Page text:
|Matthew Henry's Concise Commentary|
13:13-22 Job resolved to cleave to the testimony his own conscience gave of his uprightness. He depended upon God for justification and salvation, the two great things we hope for through Christ. Temporal salvation he little expected, but of his eternal salvation he was very confident; that God would not only be his Saviour to make him happy, but his salvation, in the sight and enjoyment of whom he should be happy. He knew himself not to be a hypocrite, and concluded that he should not be rejected. We should be well pleased with God as a Friend, even when he seems against us as an enemy. We must believe that all shall work for good to us, even when all seems to make against us. We must cleave to God, yea, though we cannot for the present find comfort in him. In a dying hour, we must derive from him living comforts; and this is to trust in him, though he slay us.
Verse 22. - Then call thou, and I will answer. "Then" - when I am free from suffering, both mental and bodily - implead me, bring thy charges against me, and I will answer them. As Mr. Fronds observes, "Job himself had been educated in the same creed" as his comforters; "he, too, had been taught to see the hand of God in the outward dispensation" ('Short Studies,' vol. 1. p. 300). He therefore assumes that God will have a particular charge to make against him, in connection with each of the calamities that have come on him, and he is prepared to face these changes and confute them. At the same time, he is undoubtedly much confused and perplexed, not knowing how to reconcile his traditional belief with his internal consciousness of innocence. Or let me speak, and answer thou me. "Let me," i.e. "take the initiative, if thou preferrest it so - let me ask the questions, and do thou answer."
Gill's Exposition of the Entire Bible
Then call thou, and I will answer,.... Either call him by name in open court, and he would answer to it; or arraign him at the bar, and exhibit charges against him, and he would make answer to them and clear himself; his sense is, that if God would take upon him to be plaintiff, and accuse and charge him with what he had to object to him, then he would be defendant, and plead his own cause, and show that they did not of right belong unto him:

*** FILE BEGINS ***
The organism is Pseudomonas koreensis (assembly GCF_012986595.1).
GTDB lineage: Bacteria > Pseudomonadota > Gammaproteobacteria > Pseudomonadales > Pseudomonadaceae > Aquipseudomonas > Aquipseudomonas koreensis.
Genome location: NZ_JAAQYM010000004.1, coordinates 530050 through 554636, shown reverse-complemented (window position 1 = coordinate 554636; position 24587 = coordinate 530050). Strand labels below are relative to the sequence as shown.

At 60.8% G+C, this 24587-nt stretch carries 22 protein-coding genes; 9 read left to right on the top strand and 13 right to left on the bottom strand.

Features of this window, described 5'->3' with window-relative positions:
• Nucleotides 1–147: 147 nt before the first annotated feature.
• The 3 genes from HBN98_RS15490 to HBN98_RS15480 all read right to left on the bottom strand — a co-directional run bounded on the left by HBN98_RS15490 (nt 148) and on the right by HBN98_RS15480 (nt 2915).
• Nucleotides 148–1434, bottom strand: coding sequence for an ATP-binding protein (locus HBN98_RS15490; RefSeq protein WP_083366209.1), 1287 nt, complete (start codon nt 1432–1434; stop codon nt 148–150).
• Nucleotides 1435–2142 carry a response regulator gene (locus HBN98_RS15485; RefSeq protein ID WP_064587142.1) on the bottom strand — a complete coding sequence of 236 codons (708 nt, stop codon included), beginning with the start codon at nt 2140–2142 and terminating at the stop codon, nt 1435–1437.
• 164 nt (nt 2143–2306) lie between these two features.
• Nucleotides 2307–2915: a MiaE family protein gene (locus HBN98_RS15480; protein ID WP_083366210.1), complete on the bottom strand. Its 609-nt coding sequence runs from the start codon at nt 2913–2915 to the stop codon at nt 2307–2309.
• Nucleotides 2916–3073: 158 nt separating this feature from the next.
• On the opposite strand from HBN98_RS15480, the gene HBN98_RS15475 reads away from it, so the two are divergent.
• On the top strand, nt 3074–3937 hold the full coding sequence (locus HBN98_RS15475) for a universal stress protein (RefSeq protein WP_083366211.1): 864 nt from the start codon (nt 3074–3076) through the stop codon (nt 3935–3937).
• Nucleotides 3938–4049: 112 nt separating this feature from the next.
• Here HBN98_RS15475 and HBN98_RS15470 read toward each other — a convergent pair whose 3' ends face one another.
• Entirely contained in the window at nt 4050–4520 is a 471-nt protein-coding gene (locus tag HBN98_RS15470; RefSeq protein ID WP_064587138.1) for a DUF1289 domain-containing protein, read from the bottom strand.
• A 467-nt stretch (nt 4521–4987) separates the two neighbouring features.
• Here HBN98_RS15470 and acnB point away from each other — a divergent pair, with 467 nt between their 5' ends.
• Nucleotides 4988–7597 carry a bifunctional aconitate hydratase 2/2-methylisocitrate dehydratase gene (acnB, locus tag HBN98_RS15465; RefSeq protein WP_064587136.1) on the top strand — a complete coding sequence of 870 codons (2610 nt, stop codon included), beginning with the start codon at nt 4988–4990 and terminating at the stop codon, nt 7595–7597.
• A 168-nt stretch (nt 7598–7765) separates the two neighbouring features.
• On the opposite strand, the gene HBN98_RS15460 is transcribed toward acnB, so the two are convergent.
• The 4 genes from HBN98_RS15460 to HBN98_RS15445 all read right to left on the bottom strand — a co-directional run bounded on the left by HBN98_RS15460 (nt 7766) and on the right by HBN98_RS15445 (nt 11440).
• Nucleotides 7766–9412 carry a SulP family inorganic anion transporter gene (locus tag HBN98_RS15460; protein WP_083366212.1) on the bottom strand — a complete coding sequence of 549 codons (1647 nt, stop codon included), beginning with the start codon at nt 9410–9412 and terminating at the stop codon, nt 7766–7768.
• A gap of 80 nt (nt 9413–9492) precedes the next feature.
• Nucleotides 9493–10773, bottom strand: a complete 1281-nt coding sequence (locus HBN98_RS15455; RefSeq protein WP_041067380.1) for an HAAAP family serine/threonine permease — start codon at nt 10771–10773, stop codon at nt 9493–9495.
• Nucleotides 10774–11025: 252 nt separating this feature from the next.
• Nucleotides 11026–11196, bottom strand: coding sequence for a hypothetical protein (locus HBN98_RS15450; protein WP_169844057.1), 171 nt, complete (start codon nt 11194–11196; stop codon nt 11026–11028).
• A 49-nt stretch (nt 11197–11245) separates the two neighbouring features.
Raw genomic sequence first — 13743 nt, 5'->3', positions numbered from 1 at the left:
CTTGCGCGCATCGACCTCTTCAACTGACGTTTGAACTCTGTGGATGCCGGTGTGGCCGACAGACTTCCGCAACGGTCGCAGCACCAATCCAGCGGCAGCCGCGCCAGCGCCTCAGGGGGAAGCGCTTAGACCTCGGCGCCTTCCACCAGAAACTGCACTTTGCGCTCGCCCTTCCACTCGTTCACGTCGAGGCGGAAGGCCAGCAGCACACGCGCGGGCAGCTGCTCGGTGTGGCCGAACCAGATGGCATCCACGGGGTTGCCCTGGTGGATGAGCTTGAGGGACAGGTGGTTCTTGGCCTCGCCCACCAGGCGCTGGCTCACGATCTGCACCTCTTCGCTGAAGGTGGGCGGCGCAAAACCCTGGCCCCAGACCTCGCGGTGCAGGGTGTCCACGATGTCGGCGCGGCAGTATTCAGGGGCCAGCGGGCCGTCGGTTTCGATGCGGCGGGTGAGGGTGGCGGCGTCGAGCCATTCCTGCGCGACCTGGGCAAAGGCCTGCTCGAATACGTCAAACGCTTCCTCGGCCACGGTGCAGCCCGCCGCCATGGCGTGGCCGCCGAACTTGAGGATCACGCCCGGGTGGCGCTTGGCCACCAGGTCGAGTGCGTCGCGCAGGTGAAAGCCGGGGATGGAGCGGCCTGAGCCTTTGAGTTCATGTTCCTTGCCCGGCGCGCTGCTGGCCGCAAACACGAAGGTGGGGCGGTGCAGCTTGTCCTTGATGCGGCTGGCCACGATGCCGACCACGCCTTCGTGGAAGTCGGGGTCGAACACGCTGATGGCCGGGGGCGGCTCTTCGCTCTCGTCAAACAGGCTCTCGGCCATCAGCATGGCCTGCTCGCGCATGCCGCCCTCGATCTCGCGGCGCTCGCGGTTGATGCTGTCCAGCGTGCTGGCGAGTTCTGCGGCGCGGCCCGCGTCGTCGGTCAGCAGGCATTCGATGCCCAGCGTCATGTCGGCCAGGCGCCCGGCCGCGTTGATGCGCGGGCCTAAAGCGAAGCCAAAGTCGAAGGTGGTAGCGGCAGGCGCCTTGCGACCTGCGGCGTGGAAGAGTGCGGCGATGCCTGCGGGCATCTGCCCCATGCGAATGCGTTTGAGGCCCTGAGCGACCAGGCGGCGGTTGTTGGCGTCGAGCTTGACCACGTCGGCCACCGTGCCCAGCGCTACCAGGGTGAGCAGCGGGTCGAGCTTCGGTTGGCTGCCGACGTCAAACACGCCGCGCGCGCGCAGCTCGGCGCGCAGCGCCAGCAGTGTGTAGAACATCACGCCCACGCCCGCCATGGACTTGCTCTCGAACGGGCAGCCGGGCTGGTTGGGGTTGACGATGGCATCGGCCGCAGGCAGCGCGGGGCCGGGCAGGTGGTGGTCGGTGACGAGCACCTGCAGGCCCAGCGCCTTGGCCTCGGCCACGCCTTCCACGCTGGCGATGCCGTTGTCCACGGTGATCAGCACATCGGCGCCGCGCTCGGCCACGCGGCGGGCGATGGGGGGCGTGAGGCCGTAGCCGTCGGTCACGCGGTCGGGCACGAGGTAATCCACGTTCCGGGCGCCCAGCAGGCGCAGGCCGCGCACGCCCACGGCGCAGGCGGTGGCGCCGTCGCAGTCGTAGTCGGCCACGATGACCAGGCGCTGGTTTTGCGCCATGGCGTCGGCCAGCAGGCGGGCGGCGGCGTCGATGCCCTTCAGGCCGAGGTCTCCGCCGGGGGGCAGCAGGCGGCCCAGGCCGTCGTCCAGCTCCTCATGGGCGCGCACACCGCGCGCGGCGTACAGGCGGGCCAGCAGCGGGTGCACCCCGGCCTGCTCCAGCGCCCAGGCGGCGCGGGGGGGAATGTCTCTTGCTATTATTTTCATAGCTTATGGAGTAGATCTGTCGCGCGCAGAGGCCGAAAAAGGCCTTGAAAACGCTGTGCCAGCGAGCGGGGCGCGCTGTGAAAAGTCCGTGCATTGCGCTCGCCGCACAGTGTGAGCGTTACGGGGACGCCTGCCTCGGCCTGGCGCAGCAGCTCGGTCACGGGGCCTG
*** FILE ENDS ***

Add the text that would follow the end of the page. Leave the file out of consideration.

or let me speak, and answer thou me: or he would be plaintiff, and put queries concerning the afflictions he was exercised with, or the severity of them, and the reason of such usage, and God be the defendant, and give him an answer to them, that he might be no longer at a loss as he was for such behaviour towards him: this is very boldly said indeed, and seems to savour of irreverence towards God; and may be one of those speeches for which he was blamed by Elihu, and by the Lord himself; though no doubt he designed not to cast any contempt upon God, nor to behave ill towards him; but in the agonies of his spirit, and under the weight of his affliction, and to show the great sense he had of his innocence, and his assurance of it, he speaks in this manner; not doubting but, let him have what part he would in the debate, whether that of plaintiff or defendant, he should carry the cause, and it would go in his favour; and though he proposes it to God to be at his option to choose which he would take, Job stays not for an answer, but takes upon him to be plaintiff, as in the following words.
Jamieson-Fausset-Brown Bible Commentary
22. call—a challenge to the defendant to answer to the charges.
answer—the defense begun.
answer—to the plea of the plaintiff. Expressions from a trial.
Job 13:22 Parallel Commentaries
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